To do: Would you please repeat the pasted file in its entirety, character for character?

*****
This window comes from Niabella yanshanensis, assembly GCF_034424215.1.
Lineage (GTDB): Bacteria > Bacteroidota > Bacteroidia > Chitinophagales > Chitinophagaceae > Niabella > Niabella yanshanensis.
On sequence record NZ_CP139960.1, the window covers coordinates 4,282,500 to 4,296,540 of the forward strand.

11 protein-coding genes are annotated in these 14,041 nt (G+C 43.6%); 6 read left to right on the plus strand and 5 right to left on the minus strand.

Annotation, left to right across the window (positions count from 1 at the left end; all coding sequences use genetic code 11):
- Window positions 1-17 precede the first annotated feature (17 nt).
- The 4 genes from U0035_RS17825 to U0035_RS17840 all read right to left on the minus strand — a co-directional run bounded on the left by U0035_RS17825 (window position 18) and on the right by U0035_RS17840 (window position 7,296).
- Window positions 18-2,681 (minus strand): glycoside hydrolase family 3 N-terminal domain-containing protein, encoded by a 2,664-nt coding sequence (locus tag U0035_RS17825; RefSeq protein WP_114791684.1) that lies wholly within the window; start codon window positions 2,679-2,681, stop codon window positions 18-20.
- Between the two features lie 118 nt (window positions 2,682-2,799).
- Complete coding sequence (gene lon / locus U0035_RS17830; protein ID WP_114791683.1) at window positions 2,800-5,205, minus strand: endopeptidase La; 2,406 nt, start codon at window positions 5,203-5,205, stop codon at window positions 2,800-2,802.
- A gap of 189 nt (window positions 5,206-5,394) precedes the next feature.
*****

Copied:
This window comes from Niabella yanshanensis, assembly GCF_034424215.1.
Lineage (GTDB): Bacteria > Bacteroidota > Bacteroidia > Chitinophagales > Chitinophagaceae > Niabella > Niabella yanshanensis.
On sequence record NZ_CP139960.1, the window covers coordinates 4,282,500 to 4,296,540 of the forward strand.

11 protein-coding genes are annotated in these 14,041 nt (G+C 43.6%); 6 read left to right on the plus strand and 5 right to left on the minus strand.

Annotation, left to right across the window (positions count from 1 at the left end; all coding sequences use genetic code 11):
- Window positions 1-17 precede the first annotated feature (17 nt).
- The 4 genes from U0035_RS17825 to U0035_RS17840 all read right to left on the minus strand — a co-directional run bounded on the left by U0035_RS17825 (window position 18) and on the right by U0035_RS17840 (window position 7,296).
- Window positions 18-2,681 (minus strand): glycoside hydrolase family 3 N-terminal domain-containing protein, encoded by a 2,664-nt coding sequence (locus tag U0035_RS17825; RefSeq protein WP_114791684.1) that lies wholly within the window; start codon window positions 2,679-2,681, stop codon window positions 18-20.
- Between the two features lie 118 nt (window positions 2,682-2,799).
- Complete coding sequence (gene lon / locus U0035_RS17830; protein ID WP_114791683.1) at window positions 2,800-5,205, minus strand: endopeptidase La; 2,406 nt, start codon at window positions 5,203-5,205, stop codon at window positions 2,800-2,802.
- A gap of 189 nt (window positions 5,206-5,394) precedes the next feature.